Pagination Chico Marx.

“Who are you going to believe, me or your own eyes?”, The comedian famous asked in “Duck Soup”. And we, the investors, face a similar challenge from the experts and regulators who are there to take care of us.

Today’s topic is the famous crazy “3X” retirement portfolio which we are repeatedly told we must not buy because sooner or later it will wipe us out.

It has been over a decade since the Securities and Exchange Commission warned Mom and Pop investors should not put their investment funds in leveraged mutual funds that are designed to give them two or three times the daily returns of stocks and bonds, up or down. decrease.

It’s been over a year since I reported that investors who ignored this wise advice have since made more money than Croesus and have been laughing all the way to the bank.

Breaking news: They still kiss like bandits, even though they’re not supposed to.

Look, I’m not making recommendations, I’m just telling you what’s going on.

The basic portfolio in question is 50% in ProShares UltraPro S&P 500 UPRO,
which is designed to give you three times the performance of the S&P 500 stock index and 50% in DirexionDaily 20+ Year Treasury Bull 3X TMF,
+ 3.56%,
which is designed to give you three times the performance of long-term US Treasury bonds.

Since the start of the year, this quarterly rebalanced portfolio is up 29%, although this should not be the case. Bond and equity markets have been volatile, with bonds falling particularly hard and then rallying, which is believed to be poison for these funds.

In contrast, the much more sensible portfolio that ignored these volatile funds, and instead split its money evenly between a simple US stock fund and a simple long-term Treasury bond fund, only increased by 9%.


This is nothing new.

Over the past decade, this 3x portfolio, rebalanced quarterly, would have turned an initial investment of $ 1,000 into $ 15,100.

The simple equivalent, 1x: $ 2,760, or less than a fifth as much.

So much for the wisdom of the experts!

This adds to my growing suspicion that one can get better financial advice from watching old Marx Brothers films than from, say, reading economics textbooks. (Oh, and trust the Communists to get their economic analysis from the bad “Marx.”)

Theoretically, these leveraged funds are a looming disaster for long-term investors. These funds are designed only to offer you 3 times the performance of the underlying assets (stocks and bonds) per day. They do this by trading in derivatives. Once you hold them for more than a day, you start playing the financial equivalent of Russian Roulette. If, for example, the stock market goes up one day and collapses the next, you could in theory find yourself in a much worse situation than at the beginning. You are affected by the costs of trading. And you can suffer from the famous paradox of percentages: it takes a 100% gain just to recover from a 50% loss.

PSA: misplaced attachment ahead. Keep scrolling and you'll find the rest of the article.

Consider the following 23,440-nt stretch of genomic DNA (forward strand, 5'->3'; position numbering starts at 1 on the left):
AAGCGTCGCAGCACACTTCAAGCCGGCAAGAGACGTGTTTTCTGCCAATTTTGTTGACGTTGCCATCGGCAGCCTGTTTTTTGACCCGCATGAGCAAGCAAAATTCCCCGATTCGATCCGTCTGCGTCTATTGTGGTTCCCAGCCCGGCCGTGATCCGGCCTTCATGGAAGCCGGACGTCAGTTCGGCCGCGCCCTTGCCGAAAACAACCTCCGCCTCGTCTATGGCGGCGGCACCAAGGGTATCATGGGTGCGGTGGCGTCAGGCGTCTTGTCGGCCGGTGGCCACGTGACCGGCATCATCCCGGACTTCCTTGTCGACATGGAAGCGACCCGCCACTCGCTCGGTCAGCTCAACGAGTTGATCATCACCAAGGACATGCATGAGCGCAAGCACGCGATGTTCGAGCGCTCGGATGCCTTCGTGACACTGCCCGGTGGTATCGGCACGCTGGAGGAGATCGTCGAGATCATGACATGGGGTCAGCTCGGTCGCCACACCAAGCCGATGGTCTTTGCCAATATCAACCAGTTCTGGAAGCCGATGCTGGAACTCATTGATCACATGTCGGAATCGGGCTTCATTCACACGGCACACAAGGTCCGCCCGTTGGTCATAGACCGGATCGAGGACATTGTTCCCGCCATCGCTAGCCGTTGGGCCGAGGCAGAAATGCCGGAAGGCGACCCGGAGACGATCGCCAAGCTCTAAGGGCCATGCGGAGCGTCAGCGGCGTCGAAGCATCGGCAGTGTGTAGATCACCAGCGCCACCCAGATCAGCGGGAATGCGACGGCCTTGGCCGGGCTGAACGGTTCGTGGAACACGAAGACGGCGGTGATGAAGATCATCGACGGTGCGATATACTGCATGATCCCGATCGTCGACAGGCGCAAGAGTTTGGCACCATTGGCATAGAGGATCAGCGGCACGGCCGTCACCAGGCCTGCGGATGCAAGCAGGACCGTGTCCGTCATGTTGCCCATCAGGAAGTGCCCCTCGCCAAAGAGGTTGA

The UPRO ultra bond fund fell 40% in the first three months of this year during the bond market meltdown, and it’s still down around 15%.

I’m not offering a view here, although I wouldn’t take that risk with my own money. But I was led to take another look at this portfolio after the stock market crashed sharply on Friday.

When the stock market crashes, the only asset that tends to do well are US Treasury bonds, and the longer the better. This is arguably the number one reason investors hold Treasury bonds, regardless of their opinion of the economy or the stock market. T-bills offer a form of “insurance” in case the stock market crashes and things go to hell in a handcart.

On Friday, PIMCO’s 25+ year zero coupon ZROZ ETF,
and Vanguard’s EDV Extended Life Treasury ETF,
rose 3% or more, providing a useful cushion for portfolios while their stocks fell. But the TMF offered more than double the cushion, increasing more than double or 7%.

(If you really wanted to be smart, the “call options” on the TMF, which give you a grip on the fund’s stocks in case they rise significantly, have jumped up to 50%.)

No, of course, we shouldn’t be taking a long-term position in that 3x Treasury bond fund as a way to insure the rest of our portfolios. It may have worked in practice, and it may continue to work in practice as far as I know, but it doesn’t work in theory.

Or, as Chico would say, who are you going to believe: the experts or the market?